Monday, December 29, 2014
Ind. Gov't. - "Buck Fever: Ohio deer case renews criticisms of trophy buck shipments"
Ryan Sabalow of the Indianapolis Star added another long report on Dec. 27th to his series on deer wasting disease and the captive deer industry. (Here is a list of all ILB entries relating to "deer", most of which concern high-fenced, or canned, hunting.)
Some quotes from Sabalow's most recent story:
Like 12 of the 23 states where CWD has been found, the first Ohio case cropped up in a commercial deer operation — in which deer bred for enormous antlers are shipped to fenced hunting preserves to be shot by hunters willing to pay thousands of dollars.
The Ohio case, more than other instances of the disease, calls into question the effectiveness of the U.S. Department of Agriculture's CWD monitoring program meant to keep interstate shipments safe.
The preserve was a known risk, one of 43 captive-deer facilities quarantined in Ohio after they received shipments of deer linked to a CWD outbreak in Pennsylvania. But officials say attempts to track the source of infection — a key component of the monitoring program —have so far proven futile. They cite poor record keeping, deer escapes and a tangled web of hundreds of deer shipments.
"To be perfectly honest I don't believe anybody is ever going to be able to prove where the chronic wasting disease came from, if in fact it only came from one location," said Dave Griswold, the assistant state veterinarian in Pennsylvania. "I would not be surprised if it came from several locations."
Since The Star investigation published in March, six members of Congress and more than two dozen conservation organizations sent letters to the USDA calling for greater restrictions on the interstate movement of deer. But agricultural officials rebuffed the call, saying the monitoring program was adequate.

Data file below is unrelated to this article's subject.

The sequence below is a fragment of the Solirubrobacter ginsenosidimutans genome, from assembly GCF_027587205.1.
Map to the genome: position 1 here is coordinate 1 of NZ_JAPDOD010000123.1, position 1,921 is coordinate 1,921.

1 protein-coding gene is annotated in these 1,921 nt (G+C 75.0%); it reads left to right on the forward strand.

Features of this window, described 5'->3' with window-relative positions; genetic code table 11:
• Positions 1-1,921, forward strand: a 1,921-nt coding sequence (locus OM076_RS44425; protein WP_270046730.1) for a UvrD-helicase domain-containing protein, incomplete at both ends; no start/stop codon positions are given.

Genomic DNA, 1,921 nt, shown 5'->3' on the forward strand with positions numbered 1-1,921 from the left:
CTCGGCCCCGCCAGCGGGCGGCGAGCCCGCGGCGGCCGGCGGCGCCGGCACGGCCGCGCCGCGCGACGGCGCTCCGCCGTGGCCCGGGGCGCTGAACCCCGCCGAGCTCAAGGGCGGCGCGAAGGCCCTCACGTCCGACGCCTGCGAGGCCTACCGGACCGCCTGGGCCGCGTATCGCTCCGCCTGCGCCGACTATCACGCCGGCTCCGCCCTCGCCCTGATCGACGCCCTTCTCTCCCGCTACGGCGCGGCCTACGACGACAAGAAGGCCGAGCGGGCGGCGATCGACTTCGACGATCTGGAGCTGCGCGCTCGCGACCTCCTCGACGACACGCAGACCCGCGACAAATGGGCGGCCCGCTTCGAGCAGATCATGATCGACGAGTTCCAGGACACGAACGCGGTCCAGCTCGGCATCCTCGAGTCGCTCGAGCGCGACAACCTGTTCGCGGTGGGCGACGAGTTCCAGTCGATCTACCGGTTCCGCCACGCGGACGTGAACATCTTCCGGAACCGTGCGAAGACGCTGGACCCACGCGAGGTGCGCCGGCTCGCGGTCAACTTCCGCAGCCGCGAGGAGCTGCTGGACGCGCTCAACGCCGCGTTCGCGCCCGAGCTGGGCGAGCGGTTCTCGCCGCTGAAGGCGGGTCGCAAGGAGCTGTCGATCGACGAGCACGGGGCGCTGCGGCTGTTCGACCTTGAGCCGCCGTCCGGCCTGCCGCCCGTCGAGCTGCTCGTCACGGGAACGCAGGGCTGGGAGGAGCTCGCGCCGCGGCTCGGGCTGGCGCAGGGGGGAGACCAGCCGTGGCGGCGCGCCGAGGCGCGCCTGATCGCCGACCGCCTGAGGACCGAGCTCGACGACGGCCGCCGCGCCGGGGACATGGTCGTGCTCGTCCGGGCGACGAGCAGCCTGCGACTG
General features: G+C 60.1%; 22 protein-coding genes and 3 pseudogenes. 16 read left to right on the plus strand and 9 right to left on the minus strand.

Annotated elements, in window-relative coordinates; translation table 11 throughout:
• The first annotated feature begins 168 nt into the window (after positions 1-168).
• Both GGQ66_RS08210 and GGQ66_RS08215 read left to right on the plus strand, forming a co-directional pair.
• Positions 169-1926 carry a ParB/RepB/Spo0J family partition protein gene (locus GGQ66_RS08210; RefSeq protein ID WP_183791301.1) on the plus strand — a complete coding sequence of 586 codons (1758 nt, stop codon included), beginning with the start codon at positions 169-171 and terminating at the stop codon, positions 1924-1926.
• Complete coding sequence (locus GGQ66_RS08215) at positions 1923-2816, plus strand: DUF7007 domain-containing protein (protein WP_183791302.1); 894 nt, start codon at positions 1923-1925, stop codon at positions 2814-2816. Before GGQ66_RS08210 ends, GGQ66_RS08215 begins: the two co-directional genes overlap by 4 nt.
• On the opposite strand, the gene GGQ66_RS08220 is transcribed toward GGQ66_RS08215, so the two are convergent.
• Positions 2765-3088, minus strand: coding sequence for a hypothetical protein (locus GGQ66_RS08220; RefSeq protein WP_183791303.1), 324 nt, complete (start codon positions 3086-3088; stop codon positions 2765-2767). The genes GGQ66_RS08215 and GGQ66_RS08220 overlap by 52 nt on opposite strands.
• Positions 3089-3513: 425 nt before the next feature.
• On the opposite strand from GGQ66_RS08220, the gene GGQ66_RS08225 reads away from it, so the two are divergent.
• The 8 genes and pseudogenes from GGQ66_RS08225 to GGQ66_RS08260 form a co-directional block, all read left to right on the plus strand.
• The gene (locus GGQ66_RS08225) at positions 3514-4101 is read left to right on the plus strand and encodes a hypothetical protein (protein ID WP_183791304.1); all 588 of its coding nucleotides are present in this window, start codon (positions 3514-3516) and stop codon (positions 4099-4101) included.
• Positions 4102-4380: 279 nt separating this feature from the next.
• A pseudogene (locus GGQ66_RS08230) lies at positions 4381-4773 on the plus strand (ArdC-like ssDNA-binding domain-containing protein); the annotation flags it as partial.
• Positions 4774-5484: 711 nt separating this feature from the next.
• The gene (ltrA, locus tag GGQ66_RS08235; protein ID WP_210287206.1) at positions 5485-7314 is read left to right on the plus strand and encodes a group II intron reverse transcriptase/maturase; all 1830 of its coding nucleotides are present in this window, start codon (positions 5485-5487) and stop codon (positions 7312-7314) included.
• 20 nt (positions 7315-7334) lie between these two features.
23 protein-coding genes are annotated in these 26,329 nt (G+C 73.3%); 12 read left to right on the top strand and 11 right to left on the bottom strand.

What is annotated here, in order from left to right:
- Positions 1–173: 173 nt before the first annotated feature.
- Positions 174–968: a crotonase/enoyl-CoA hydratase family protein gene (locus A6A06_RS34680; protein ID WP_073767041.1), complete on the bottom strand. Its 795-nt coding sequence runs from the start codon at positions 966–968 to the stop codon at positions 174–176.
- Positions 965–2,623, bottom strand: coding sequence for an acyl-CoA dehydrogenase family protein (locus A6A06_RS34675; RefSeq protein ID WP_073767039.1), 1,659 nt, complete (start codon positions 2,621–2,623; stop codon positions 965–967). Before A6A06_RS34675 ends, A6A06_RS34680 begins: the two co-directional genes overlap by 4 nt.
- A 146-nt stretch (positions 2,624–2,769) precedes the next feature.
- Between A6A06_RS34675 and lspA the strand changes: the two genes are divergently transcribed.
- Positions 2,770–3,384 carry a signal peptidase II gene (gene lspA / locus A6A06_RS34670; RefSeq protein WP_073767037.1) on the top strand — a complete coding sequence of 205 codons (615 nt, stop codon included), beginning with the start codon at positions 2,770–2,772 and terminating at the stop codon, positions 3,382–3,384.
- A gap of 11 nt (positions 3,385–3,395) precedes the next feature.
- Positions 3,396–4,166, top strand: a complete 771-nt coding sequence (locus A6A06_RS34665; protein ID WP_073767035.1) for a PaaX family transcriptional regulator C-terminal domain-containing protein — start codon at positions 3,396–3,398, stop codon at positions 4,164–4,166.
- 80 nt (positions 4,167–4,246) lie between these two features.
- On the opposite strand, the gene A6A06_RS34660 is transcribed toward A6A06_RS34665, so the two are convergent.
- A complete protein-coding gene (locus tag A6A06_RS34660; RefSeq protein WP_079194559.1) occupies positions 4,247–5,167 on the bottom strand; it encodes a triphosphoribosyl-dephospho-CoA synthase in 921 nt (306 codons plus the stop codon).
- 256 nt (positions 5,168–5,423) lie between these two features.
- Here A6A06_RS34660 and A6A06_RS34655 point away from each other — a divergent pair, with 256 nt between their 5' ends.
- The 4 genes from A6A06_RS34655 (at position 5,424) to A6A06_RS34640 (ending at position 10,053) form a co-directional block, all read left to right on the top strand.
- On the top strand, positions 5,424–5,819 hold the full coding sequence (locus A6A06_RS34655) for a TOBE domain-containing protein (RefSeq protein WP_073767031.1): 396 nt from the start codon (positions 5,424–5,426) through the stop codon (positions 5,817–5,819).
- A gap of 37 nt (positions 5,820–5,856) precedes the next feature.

After a heated political battle, Missouri joined 21 other states choosing to ban the importation of deer rather than relying on the federal monitoring program to protect their wild herds.
In response to such actions, trade representatives for the $1 billion captive-deer industry ramped up their lobbying and public relations efforts, arguing concerns about CWD are overblown and further regulation would cripple their industry. Increasingly, they blame wild deer for their infections and have targeted wildlife agencies for not doing more to stop its spread.
"It ain't the deer farmers spreading this," said Shawn Schafer, executive director of the North American Deer Farmers Association. "It ain't the deer farmers giving it to wild deer. It's the poor deer farmers being the victims of these environmental problems."
Meanwhile, agricultural officials in Iowa, the 10th state to discover its first case of CWD on a commercial captive-deer operation in 2012, stunned wildlife officials when they culled a captive herd on which CWD had been found. Promoters of the deer industry had long argued there was no proof that CWD was as communicable as wildlife researchers contend, that it might just appear spontaneously in deer.
After two years in court disputing the state's plans to kill the animals, the Iowa farmers received more than $900,000 in federal funds to compensate them for their animals.
But the test results appeared to confirm researchers' suspicions about how contagious the disease can be if left, as one researcher put it, to "percolate" inside a farmer's deer pen. Of the 356 animals killed this summer, 284 tested positive, an infection rate of almost 80 percent.
Posted by Marcia Oddi on December 29, 2014 03:22 PM
Posted to Indiana Government